But this is not saying that in every respect the two covenants are one and the same covenant. The covenant with Noah in distinction from the covenant with Abraham, is definitely covenant between the Lord and the whole earth and its fullness. To call it a covenant of nature is, therefore, not incorrect. It being a covenant of this character, there were definite promises and articles associated with it not directlyassociated with the covenant with Abraham. 

1. The fear of man—Noah and His sons and their seed—will be upon every beast of the earth, upon every fowl of the air and upon all that moveth on the earth, and upon the fishes of the sea. All is delivered into man’s hand. For the ferocious beast may not approach man to destroy him. For how otherwise could the elect be saved and God’s covenant perfected?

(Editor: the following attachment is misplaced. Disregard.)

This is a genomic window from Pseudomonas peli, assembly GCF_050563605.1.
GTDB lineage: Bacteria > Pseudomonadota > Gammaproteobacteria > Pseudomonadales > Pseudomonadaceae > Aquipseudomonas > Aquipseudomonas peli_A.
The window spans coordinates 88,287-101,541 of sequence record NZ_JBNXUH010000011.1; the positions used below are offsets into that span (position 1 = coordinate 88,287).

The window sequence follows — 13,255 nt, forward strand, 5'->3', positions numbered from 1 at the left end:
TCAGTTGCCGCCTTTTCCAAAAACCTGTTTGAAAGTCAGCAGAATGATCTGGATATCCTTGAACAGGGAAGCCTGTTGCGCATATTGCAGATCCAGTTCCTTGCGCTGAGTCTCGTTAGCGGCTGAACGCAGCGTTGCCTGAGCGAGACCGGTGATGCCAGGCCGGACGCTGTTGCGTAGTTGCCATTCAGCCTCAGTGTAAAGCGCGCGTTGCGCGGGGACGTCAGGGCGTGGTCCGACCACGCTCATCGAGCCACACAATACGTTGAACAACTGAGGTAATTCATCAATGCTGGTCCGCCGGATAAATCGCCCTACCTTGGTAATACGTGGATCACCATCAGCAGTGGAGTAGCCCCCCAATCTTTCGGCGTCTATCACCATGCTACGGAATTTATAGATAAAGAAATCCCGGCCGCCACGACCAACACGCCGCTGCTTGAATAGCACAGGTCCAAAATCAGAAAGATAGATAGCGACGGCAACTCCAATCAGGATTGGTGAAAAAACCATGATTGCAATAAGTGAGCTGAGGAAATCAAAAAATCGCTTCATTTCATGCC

2. Every moving thing that lives is given to man for meat but with this restriction that the flesh of the animal with the soul thereof shall not be eaten. The meaning of this prohibition is known from Lev. 17:10-14, “And whatever man there be of the house of Israel, or of the strangers that sojourn among you, that eateth any manner of blood; I will even set my face against that soul that eateth blood, and will cut him off from among his people. For the soul of the flesh (of the animal) is in the blood, and I have given it to you upon the altar to make an atonement for your souls; for it is the blood that maketh atonement for the soul . . . And whatsoever man there be of the children of Israel . . . which hunteth and eateth any beast or fowl that may be eaten; lie shall even pour out the blood thereof and cover it with the dust.” According to this Scripture, flesh with the blood was the flesh of an animal that had been killed but whose carcass had not been drained of blood. To eat such flesh was a great sin, the reason being that, according to the above-cited Scripture, the blood was sacred in that it was the blood “that maketh atonement for the soul.” So holy was the blood that it had to be covered with dust after being poured out.